Stateways Jan-Feb 2014

StateWays is the only magazine exclusively covering the control state system within the beverage alcohol industry, with annual updates from liquor control commissions and alcohol control boards and yearly fiscal reporting from control jurisdictions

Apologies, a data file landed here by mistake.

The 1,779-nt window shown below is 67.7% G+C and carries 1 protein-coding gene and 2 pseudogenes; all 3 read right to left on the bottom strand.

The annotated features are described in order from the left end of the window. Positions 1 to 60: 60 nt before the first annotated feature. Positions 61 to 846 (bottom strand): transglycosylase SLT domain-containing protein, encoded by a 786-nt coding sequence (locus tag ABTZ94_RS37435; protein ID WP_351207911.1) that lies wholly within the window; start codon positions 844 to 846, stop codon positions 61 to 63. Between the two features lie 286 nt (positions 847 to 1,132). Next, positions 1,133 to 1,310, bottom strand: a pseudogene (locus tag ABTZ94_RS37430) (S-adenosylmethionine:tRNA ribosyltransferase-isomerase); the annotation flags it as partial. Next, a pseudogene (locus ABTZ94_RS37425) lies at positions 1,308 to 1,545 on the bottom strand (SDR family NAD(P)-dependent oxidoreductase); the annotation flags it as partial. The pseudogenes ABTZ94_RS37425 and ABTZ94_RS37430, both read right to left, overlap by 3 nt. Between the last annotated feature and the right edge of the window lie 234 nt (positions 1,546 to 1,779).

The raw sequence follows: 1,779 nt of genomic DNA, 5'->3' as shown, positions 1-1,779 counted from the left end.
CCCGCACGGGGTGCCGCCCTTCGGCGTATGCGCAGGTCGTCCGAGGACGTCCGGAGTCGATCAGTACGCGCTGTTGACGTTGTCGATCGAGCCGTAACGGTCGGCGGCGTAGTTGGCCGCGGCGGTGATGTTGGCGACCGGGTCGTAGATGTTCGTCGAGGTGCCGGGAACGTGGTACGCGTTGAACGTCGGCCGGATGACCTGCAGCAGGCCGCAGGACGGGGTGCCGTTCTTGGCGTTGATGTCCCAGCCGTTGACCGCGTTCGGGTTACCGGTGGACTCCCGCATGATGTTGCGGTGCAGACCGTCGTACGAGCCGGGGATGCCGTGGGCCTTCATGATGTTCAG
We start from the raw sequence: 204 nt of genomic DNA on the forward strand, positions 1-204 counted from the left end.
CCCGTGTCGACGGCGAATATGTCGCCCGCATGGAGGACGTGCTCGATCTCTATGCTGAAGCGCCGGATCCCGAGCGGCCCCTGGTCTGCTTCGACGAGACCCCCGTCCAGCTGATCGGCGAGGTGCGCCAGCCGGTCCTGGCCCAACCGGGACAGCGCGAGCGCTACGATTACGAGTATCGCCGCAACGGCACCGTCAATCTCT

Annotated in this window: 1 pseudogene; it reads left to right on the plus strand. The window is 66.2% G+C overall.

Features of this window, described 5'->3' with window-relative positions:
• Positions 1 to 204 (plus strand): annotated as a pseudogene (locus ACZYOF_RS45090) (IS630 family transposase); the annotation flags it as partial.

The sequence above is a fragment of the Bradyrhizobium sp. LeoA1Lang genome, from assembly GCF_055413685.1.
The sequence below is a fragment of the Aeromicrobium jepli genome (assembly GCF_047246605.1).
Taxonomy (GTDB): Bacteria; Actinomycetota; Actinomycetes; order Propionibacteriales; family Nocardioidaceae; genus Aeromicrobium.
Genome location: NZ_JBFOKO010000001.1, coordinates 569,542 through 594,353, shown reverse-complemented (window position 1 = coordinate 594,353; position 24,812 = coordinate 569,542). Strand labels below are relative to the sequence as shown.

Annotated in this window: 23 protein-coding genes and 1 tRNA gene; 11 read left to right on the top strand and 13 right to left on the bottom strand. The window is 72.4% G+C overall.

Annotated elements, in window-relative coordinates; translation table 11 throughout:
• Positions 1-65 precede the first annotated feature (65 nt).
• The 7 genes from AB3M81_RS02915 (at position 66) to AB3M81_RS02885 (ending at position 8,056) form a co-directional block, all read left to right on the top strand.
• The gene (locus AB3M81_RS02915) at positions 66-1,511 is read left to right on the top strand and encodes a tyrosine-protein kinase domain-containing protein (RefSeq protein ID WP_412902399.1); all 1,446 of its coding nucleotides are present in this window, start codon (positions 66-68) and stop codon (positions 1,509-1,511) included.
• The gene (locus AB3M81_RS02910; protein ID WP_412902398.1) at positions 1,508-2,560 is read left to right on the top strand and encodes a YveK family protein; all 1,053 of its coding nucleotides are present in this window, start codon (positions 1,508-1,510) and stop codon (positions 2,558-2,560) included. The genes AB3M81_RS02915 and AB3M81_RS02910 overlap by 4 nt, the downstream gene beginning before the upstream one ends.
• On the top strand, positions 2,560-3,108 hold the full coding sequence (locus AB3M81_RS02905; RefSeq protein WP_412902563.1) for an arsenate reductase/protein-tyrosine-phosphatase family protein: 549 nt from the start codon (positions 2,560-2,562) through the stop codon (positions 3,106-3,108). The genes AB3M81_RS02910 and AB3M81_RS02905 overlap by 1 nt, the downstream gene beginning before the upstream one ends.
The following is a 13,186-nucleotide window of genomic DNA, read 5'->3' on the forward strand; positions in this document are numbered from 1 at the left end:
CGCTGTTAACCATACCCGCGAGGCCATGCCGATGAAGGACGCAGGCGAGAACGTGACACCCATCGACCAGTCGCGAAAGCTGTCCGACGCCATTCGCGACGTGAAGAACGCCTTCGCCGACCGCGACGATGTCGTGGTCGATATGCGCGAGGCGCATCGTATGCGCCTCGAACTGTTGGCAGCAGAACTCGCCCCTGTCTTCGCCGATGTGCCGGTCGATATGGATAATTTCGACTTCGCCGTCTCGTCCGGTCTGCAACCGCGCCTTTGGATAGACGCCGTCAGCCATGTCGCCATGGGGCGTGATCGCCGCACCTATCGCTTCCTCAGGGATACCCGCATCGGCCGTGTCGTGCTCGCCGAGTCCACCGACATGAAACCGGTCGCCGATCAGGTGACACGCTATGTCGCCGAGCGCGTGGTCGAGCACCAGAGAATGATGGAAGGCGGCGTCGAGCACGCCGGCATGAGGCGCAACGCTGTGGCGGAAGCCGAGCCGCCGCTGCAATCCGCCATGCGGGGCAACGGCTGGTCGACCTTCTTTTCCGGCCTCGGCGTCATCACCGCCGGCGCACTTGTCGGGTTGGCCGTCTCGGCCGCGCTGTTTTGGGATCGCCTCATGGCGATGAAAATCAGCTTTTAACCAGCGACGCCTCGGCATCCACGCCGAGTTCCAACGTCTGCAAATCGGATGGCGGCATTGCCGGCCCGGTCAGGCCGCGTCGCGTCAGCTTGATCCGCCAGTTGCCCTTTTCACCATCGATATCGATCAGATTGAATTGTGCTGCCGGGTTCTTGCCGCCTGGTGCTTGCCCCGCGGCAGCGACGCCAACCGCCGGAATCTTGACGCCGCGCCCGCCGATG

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S P I R I T S B U S I N E S S Japanese Whisky — Catch the Trend Japanese whiskies may soon be increasing their presence in the U.S. market. By Harriet Lembeck T his is the time for you to learn about Japanese Whisky. Suntory Distillery, the only game in town for at least 40 years, has four whisky entries in the U.S. market. Last year, Anchor Distilling Company has added two Japanese whiskies from the Nikka distillery, making a total of at least six whiskies here from Japan. Presently, out of 10 distilleries in Japan, we know of no other Japanese producers who have whiskies being marketed in the U.S. You should know that Japanese whisky is made for the Japanese people. They like their whisky balanced, and they like to have it with food. That means blends are very important to them, and food-friendly spirits can be a selling point. Fine single malts, and blends of malts, however, are also popular, and may be an easier route to your customers. The Japanese learned how to create whisky when a student of chemistry, Masataka Taketsuru, was sent to Scotland in 1919, to learn the craft. He brought his knowledge home, hoping to start a malt distillery. In 1923, he joined a distillery that eventually became Suntory. By 1934, he went on his own, and established a distillery that eventually became Nikka. He looked for distillery locations that reminded him of Scotland – good water, cool temperatures, and high humidity. As explained by Neyeh White, West Coast Suntory Brand Ambassador, the most important grain grown in Japan is rice, meaning that other cereHarriet Lembeck, CWE*, CSS** is a prominent wine and spirits educator. She is president of the renowned Wine & Spirits Program, and revised and updated the textbook Grossman's Guide to Wines, Beers and Spirits. She was the Director of the Wine Department for The New School University for 18 years. (*Certified Wine Educator, **Certified Specialist of Spirits) StateWays I I January/February 2014 al grains get very little acreage. Therefore, Japan imports a great deal of un-peated malt, and smaller amounts of heavily-peated malt from the UK. Distillers mix them, with batches organized by phenol content. Different yeast strains, assorted shapes of stills and condensers, and the use of wood from U.S. Bourbon barrels, Spanish Sherry casks and Japanese Mizunara wood, all add up to a variety of whiskies that are used in single malts and in blends of malts (AllMalt or Pure Malt). The Mayagikyo distillery, built in 1974, even produces malt whiskies in pot stills, and grain whiskies in a Coffey continuous still, for some of their blends. I tasted the six fine whiskies, cut 50% with water. They all show a haze, which Hibiki Japanese tells me there was no chill filblended whisky. tration of essential oils. Two 12-year old blends. Hibiki 12 Blended Whisky (Suntory, 43%): some delicate smokiness in the nose and mouth, with some fruit. A touch of sweetness comes from aging in barrels that previously held plum liqueur. Taketsuru 12 - Pure Malt Whisky (Nikka, 40%): a vatted blend of malts from two distilleries. It has a smoky character, some spice and is dry. Two 12-year old single malts: These are quite different from each other. Hakushu 12 - Single Malt (Suntory, 43%) is very pale, and delicate. Gentle, leathery notes are reminiscent of an Irish whiskey. Yamazaki 12 Single Malt (Suntory, 43%) has a deep color, with pronounced notes of malt, smokiness and spice. It is distinctive. Two single malt sipping whiskies: Yoichi 15 Single Malt (Nikka, 45%) has smoky nose with a hint of the sea, peat and wood aromas. Mature flavors enriched with dried fruits and toffee. Yamazaki 18 Single Malt (Suntory, 43%) has deeper color and aroma than the companion Yamazaki 12, aromatic, with intense malty nose and strong contribution of oak and dark fruits. David King, President of Anchor Distilling Co. says: "I expect Japanese whiskies to be a much larger part of the spirits landscape in the coming years." 11

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